John, Bruce and I did this long traverse almost exactly one year ago (7/13/2013) - a grueling 15-hour hike over almost 18miles. This week we decided to hike up Adams, the second mountain on the traverse, as a filler hike while I wait for a good window to do my last 4000 footer (Mnt Isolation) with my sons.
We met at Einstein Bros. for breakfast as usual and were at the trailhead by 9:20am for the start. The hike John had chosen (the Airline trail) is 9 miles long and goes to a height of 5793 ft.
As we were making our way up, I was holding forth in a discussion about how SNMP lost favor in the world of device configuration when a couple emerged over a large rock on their way down. The man had a big smile on his face and said, boldly in Afrikaans: "Ek kan nie Afrikaans praat nie" (I can't speak Afrikaans) followed immediately by "Gaan kak in die mielies" (Go and shit in the corn).
We both laughed at this bizarre exchange - someone had clearly taught him a quaint insult in Afrikaans when he visited there some years back and he took great relish in telling me where to take my ablutions.
After the somewhat unrelenting ascent through the forest we arrived at the sign that warns of alpine conditions. A friendly "STOP" greets you as you reach this height.
This area has the worst weather in America
Many have died here from exposure even in the
Summer. Turn back NOW if the weather is bad
Not long after this we reached the ridge that is an attraction of the Airline trail. The trees become shorter and eventually you are hiking over a boulder strewn ridge with beautiful vistas in both directions.
Two French-speaking girls were ascending at around the same speed we were - and we were making fairly heavy going of it, though Bruce was characteristically blessed with a lot more energy and speed than either John or I could muster.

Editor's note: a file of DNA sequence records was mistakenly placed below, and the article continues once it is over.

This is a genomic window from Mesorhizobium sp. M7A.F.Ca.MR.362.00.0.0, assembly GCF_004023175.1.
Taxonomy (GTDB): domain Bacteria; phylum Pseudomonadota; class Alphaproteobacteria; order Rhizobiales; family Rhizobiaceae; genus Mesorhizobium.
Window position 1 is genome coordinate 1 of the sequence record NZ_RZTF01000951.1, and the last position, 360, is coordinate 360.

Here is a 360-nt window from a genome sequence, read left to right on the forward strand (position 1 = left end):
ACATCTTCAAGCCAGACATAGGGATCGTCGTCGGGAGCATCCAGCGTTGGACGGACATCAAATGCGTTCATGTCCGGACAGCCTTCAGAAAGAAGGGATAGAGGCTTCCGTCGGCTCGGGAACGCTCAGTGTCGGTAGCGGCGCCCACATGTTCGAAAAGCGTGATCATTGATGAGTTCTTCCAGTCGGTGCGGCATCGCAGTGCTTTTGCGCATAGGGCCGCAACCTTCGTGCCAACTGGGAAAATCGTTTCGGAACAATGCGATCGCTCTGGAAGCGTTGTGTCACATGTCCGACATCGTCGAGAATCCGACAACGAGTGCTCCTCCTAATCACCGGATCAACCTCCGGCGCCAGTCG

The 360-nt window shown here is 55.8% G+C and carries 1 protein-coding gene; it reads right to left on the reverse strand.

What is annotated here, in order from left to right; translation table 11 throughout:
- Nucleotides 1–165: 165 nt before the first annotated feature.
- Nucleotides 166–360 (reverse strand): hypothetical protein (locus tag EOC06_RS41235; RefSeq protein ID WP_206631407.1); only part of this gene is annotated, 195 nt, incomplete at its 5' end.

The Airline trail follows a ridge that offers some spectacular views...
including Madison and the Madison hut where we had had morning coffee when we did the traverse a year ago.
Once we reached the ridge the hiking was fairly even until a junction which leads up the boulder field that makes up Mnt Adams itself.
The going up this slope was really tough. I commented that the boulder field on Adams and Madison looked like the tops of the mountains had been bombed - a variety of boulder sizes strewn all over the slopes with very little even ground to walk on. The going was also steep and we needed to stop a few times for breathers before summiting at around 1pm - a good hour later than we had originally expected.
At the summit we met two other people who recognized my accent which has to be a record (I don't think this has happened 3 times in a day to me since I moved to America - let alone on any mountain).
A couple who had visited South Africa and had been able to hike the Otter Trail within a few weeks of arriving there (who gets on the Otter Trail without booking a year in advance?) and a young hiker who knew people from Port Elizabeth.
The day was beautiful and we had a clear view of Mnt Washington with the road that cars drive up on the far left of the picture.
We decided to visit the Madison hut on the way down - a 0.2mile extension to the hike - for some of their lemonade ...
and ended the hike fairly exhausted at 5pm - having taken 8 hours to do what the books suggests is a 6.5 hour hike.
My legs and feet were in fair agony as we approached the end and even though there were some enticing signs for short detours to see waterfalls I voted to keep on the trail instead so that we could enjoy the bliss of taking off our boots and sitting in the car for the ride home.